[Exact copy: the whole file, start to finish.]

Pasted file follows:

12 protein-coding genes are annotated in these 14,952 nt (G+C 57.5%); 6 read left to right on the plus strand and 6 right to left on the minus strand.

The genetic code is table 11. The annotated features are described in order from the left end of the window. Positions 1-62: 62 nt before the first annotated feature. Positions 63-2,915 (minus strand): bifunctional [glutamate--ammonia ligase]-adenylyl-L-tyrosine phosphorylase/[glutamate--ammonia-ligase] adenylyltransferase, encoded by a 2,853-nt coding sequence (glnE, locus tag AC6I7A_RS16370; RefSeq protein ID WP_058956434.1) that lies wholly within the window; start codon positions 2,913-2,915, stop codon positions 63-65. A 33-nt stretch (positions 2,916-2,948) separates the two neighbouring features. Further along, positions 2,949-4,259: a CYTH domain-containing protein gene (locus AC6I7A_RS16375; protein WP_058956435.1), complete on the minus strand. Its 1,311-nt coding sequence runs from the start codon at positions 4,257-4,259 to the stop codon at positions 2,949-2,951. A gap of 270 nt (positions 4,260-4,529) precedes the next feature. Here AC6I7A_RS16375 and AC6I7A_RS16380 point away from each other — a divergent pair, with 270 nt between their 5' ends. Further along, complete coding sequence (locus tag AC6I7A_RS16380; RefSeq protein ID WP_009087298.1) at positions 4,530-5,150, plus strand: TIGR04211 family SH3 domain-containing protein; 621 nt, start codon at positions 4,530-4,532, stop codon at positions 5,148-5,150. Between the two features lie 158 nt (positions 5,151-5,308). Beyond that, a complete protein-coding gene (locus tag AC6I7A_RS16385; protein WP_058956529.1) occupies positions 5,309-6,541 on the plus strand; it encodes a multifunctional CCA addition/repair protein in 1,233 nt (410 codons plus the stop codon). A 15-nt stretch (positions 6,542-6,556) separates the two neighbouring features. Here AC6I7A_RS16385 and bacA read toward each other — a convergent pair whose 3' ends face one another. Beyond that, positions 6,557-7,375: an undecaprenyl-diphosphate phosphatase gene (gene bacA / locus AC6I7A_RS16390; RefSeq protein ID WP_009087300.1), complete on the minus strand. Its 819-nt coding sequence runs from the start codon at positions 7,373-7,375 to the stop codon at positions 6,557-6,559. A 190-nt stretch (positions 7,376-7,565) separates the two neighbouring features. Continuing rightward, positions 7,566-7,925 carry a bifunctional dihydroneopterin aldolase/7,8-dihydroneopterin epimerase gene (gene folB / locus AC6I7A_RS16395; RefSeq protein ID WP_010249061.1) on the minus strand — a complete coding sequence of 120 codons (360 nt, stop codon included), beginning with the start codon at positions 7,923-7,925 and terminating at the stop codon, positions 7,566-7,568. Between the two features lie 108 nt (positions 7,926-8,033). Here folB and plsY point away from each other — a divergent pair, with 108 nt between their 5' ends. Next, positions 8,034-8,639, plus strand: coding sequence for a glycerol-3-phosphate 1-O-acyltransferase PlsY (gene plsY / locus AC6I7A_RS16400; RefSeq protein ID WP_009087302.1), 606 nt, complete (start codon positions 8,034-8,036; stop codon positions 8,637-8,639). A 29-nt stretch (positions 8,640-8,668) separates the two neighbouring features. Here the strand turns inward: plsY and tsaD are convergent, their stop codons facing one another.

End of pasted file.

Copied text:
12 protein-coding genes are annotated in these 14,952 nt (G+C 57.5%); 6 read left to right on the plus strand and 6 right to left on the minus strand.

The genetic code is table 11. The annotated features are described in order from the left end of the window. Positions 1-62: 62 nt before the first annotated feature. Positions 63-2,915 (minus strand): bifunctional [glutamate--ammonia ligase]-adenylyl-L-tyrosine phosphorylase/[glutamate--ammonia-ligase] adenylyltransferase, encoded by a 2,853-nt coding sequence (glnE, locus tag AC6I7A_RS16370; RefSeq protein ID WP_058956434.1) that lies wholly within the window; start codon positions 2,913-2,915, stop codon positions 63-65. A 33-nt stretch (positions 2,916-2,948) separates the two neighbouring features. Further along, positions 2,949-4,259: a CYTH domain-containing protein gene (locus AC6I7A_RS16375; protein WP_058956435.1), complete on the minus strand. Its 1,311-nt coding sequence runs from the start codon at positions 4,257-4,259 to the stop codon at positions 2,949-2,951. A gap of 270 nt (positions 4,260-4,529) precedes the next feature. Here AC6I7A_RS16375 and AC6I7A_RS16380 point away from each other — a divergent pair, with 270 nt between their 5' ends. Further along, complete coding sequence (locus tag AC6I7A_RS16380; RefSeq protein ID WP_009087298.1) at positions 4,530-5,150, plus strand: TIGR04211 family SH3 domain-containing protein; 621 nt, start codon at positions 4,530-4,532, stop codon at positions 5,148-5,150. Between the two features lie 158 nt (positions 5,151-5,308). Beyond that, a complete protein-coding gene (locus tag AC6I7A_RS16385; protein WP_058956529.1) occupies positions 5,309-6,541 on the plus strand; it encodes a multifunctional CCA addition/repair protein in 1,233 nt (410 codons plus the stop codon). A 15-nt stretch (positions 6,542-6,556) separates the two neighbouring features. Here AC6I7A_RS16385 and bacA read toward each other — a convergent pair whose 3' ends face one another. Beyond that, positions 6,557-7,375: an undecaprenyl-diphosphate phosphatase gene (gene bacA / locus AC6I7A_RS16390; RefSeq protein ID WP_009087300.1), complete on the minus strand. Its 819-nt coding sequence runs from the start codon at positions 7,373-7,375 to the stop codon at positions 6,557-6,559. A 190-nt stretch (positions 7,376-7,565) separates the two neighbouring features. Continuing rightward, positions 7,566-7,925 carry a bifunctional dihydroneopterin aldolase/7,8-dihydroneopterin epimerase gene (gene folB / locus AC6I7A_RS16395; RefSeq protein ID WP_010249061.1) on the minus strand — a complete coding sequence of 120 codons (360 nt, stop codon included), beginning with the start codon at positions 7,923-7,925 and terminating at the stop codon, positions 7,566-7,568. Between the two features lie 108 nt (positions 7,926-8,033). Here folB and plsY point away from each other — a divergent pair, with 108 nt between their 5' ends. Next, positions 8,034-8,639, plus strand: coding sequence for a glycerol-3-phosphate 1-O-acyltransferase PlsY (gene plsY / locus AC6I7A_RS16400; RefSeq protein ID WP_009087302.1), 606 nt, complete (start codon positions 8,034-8,036; stop codon positions 8,637-8,639). A 29-nt stretch (positions 8,640-8,668) separates the two neighbouring features. Here the strand turns inward: plsY and tsaD are convergent, their stop codons facing one another.